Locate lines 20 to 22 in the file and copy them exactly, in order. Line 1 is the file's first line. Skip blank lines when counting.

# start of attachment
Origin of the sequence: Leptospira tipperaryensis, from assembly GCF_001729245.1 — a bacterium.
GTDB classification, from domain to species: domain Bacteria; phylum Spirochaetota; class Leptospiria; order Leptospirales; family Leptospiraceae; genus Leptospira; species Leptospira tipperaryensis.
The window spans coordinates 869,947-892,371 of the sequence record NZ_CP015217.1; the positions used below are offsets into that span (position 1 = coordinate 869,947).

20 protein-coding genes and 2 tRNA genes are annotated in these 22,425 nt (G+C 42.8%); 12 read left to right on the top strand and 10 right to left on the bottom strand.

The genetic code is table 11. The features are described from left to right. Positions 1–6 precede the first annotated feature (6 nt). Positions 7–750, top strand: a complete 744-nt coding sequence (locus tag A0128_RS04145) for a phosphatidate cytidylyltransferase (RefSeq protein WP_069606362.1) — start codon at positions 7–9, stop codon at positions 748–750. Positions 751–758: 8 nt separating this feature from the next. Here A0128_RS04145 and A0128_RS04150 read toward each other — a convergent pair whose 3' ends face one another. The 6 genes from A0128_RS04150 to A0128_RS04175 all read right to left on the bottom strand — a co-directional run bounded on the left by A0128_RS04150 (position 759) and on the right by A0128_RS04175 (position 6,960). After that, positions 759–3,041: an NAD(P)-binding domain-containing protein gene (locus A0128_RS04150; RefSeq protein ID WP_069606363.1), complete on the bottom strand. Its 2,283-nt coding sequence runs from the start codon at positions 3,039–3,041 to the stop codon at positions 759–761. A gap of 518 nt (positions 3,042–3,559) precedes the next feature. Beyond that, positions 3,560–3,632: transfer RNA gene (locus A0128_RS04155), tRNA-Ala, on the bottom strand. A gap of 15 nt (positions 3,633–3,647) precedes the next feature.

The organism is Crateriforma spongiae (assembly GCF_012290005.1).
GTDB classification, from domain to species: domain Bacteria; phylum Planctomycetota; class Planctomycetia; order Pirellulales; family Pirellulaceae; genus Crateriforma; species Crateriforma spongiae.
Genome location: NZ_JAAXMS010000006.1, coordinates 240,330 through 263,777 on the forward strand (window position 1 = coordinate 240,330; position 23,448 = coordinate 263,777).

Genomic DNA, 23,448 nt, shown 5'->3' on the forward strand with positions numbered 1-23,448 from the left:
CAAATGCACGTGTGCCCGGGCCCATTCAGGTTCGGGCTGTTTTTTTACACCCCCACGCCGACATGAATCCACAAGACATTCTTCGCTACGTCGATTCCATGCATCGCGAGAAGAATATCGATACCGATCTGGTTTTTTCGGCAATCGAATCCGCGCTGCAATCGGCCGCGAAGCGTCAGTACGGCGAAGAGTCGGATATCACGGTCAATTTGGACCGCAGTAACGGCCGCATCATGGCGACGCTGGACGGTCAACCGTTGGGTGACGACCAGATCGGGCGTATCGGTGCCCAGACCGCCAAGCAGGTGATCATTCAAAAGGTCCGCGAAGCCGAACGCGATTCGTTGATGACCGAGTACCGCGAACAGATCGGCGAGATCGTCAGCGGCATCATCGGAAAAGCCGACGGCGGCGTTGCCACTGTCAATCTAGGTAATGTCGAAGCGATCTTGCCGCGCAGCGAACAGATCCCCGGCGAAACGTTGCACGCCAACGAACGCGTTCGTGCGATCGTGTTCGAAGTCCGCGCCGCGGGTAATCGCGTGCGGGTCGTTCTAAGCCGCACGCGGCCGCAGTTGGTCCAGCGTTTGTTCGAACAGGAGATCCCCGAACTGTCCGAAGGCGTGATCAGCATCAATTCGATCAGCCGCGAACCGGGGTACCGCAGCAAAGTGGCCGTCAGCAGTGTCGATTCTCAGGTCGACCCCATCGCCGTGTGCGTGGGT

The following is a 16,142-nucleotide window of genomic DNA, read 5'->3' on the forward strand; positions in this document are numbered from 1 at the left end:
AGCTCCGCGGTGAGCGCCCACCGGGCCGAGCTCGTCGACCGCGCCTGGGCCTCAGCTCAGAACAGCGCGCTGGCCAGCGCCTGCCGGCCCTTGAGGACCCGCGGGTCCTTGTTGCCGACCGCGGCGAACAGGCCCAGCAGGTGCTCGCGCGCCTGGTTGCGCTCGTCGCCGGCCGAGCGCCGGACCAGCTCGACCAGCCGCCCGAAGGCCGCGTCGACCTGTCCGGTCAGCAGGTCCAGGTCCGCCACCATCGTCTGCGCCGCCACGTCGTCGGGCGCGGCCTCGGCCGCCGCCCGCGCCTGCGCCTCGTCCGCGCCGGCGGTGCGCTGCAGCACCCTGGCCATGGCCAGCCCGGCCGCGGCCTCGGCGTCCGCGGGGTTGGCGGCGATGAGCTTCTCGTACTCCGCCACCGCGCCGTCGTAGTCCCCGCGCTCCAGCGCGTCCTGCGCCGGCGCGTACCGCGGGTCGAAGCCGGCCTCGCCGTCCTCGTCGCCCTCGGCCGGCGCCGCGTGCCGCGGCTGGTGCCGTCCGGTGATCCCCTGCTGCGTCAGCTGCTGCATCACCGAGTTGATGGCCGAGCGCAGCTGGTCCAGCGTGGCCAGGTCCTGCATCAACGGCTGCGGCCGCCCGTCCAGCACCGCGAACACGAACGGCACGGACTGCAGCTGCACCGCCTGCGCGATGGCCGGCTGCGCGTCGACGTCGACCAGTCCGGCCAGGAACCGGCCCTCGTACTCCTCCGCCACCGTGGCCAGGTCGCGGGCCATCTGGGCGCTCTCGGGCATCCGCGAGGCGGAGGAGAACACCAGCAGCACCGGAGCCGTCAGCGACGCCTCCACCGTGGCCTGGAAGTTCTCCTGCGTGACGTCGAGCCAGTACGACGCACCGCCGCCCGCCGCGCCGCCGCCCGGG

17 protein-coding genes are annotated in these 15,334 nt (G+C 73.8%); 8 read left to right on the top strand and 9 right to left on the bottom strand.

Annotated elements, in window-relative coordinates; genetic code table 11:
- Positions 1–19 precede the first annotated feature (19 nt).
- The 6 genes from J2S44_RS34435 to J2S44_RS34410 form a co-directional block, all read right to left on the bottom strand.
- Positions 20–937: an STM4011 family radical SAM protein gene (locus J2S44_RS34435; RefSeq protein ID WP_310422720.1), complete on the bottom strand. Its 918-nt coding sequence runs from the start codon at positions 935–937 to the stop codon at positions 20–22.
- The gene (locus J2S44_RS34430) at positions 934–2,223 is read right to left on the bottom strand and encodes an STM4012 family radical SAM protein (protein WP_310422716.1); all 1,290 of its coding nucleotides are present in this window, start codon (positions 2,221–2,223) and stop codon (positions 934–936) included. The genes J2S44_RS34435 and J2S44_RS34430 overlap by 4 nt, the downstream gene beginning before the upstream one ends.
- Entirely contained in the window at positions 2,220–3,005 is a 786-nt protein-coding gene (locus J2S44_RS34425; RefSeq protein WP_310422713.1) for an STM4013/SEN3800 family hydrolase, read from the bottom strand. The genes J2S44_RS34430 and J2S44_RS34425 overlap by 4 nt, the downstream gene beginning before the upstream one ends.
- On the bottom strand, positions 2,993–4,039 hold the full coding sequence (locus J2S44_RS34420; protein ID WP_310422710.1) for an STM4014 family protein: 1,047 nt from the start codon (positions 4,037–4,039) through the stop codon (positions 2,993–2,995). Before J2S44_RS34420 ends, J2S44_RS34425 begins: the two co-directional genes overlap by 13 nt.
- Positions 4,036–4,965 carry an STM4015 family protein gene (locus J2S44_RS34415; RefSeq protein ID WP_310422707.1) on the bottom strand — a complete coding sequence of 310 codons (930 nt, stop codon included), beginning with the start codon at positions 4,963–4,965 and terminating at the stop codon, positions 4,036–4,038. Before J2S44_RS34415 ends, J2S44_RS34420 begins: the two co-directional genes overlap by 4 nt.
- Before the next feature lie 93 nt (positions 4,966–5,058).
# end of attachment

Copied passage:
- On the bottom strand, positions 2,993–4,039 hold the full coding sequence (locus J2S44_RS34420; protein ID WP_310422710.1) for an STM4014 family protein: 1,047 nt from the start codon (positions 4,037–4,039) through the stop codon (positions 2,993–2,995). Before J2S44_RS34420 ends, J2S44_RS34425 begins: the two co-directional genes overlap by 13 nt.
- Positions 4,036–4,965 carry an STM4015 family protein gene (locus J2S44_RS34415; RefSeq protein ID WP_310422707.1) on the bottom strand — a complete coding sequence of 310 codons (930 nt, stop codon included), beginning with the start codon at positions 4,963–4,965 and terminating at the stop codon, positions 4,036–4,038. Before J2S44_RS34415 ends, J2S44_RS34420 begins: the two co-directional genes overlap by 4 nt.
- Before the next feature lie 93 nt (positions 4,966–5,058).